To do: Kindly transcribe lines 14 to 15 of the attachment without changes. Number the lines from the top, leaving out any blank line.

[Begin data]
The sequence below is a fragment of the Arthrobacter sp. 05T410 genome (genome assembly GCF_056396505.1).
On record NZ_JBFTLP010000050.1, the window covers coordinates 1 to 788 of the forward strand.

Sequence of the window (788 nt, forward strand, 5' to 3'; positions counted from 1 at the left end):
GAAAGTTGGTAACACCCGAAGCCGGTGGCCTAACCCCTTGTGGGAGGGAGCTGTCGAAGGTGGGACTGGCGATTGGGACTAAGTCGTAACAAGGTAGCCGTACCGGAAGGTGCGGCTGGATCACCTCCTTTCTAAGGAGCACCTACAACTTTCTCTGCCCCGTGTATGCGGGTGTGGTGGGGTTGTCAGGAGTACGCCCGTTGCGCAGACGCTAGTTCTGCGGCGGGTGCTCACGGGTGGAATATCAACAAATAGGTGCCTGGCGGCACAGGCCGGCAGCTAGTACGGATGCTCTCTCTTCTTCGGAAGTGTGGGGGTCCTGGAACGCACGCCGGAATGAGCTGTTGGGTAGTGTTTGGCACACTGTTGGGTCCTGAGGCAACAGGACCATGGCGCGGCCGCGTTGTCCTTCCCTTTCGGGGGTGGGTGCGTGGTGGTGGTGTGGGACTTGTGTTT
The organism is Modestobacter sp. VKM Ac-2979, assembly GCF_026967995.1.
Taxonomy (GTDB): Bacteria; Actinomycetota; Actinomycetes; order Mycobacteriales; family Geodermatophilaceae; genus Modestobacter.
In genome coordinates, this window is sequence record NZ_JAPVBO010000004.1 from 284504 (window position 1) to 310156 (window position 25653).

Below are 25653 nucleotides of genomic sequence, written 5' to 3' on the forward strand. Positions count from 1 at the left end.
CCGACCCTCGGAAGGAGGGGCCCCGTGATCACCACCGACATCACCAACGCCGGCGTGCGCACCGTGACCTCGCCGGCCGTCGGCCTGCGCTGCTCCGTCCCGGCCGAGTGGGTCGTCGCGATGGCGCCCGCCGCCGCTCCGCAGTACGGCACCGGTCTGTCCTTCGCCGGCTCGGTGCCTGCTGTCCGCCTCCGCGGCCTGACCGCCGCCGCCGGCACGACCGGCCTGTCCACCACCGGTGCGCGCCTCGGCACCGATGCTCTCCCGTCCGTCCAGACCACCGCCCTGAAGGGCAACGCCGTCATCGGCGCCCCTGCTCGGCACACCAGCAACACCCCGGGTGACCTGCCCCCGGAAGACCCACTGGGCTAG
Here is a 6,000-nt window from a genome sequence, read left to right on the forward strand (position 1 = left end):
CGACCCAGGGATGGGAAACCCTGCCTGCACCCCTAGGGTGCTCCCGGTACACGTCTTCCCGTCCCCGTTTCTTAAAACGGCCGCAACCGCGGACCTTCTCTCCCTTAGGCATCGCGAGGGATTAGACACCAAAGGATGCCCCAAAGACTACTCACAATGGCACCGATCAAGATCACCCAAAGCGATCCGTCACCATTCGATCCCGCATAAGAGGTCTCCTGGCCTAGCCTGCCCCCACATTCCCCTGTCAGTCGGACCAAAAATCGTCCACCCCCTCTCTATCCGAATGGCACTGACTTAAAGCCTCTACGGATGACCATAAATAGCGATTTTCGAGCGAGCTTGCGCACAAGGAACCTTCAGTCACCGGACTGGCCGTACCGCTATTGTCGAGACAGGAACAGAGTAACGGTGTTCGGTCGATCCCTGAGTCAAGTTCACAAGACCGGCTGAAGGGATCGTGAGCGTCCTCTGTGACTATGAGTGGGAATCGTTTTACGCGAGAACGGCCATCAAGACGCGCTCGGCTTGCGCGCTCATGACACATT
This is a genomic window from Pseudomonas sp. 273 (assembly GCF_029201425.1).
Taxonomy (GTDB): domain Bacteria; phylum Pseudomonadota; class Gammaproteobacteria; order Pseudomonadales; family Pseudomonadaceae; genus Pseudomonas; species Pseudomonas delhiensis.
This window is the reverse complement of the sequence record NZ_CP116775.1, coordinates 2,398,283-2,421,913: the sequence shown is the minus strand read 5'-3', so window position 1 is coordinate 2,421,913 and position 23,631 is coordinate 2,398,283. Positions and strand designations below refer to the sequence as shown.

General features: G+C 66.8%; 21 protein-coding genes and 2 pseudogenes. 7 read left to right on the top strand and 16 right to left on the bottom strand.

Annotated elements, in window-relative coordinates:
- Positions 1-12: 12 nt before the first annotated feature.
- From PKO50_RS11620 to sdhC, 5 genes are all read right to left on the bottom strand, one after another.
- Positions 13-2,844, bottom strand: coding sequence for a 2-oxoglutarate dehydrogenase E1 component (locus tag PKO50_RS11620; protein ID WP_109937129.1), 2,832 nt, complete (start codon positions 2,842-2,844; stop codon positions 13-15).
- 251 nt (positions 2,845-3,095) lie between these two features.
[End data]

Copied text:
This window is the reverse complement of the sequence record NZ_CP116775.1, coordinates 2,398,283-2,421,913: the sequence shown is the minus strand read 5'-3', so window position 1 is coordinate 2,421,913 and position 23,631 is coordinate 2,398,283. Positions and strand designations below refer to the sequence as shown.

General features: G+C 66.8%; 21 protein-coding genes and 2 pseudogenes. 7 read left to right on the top strand and 16 right to left on the bottom strand.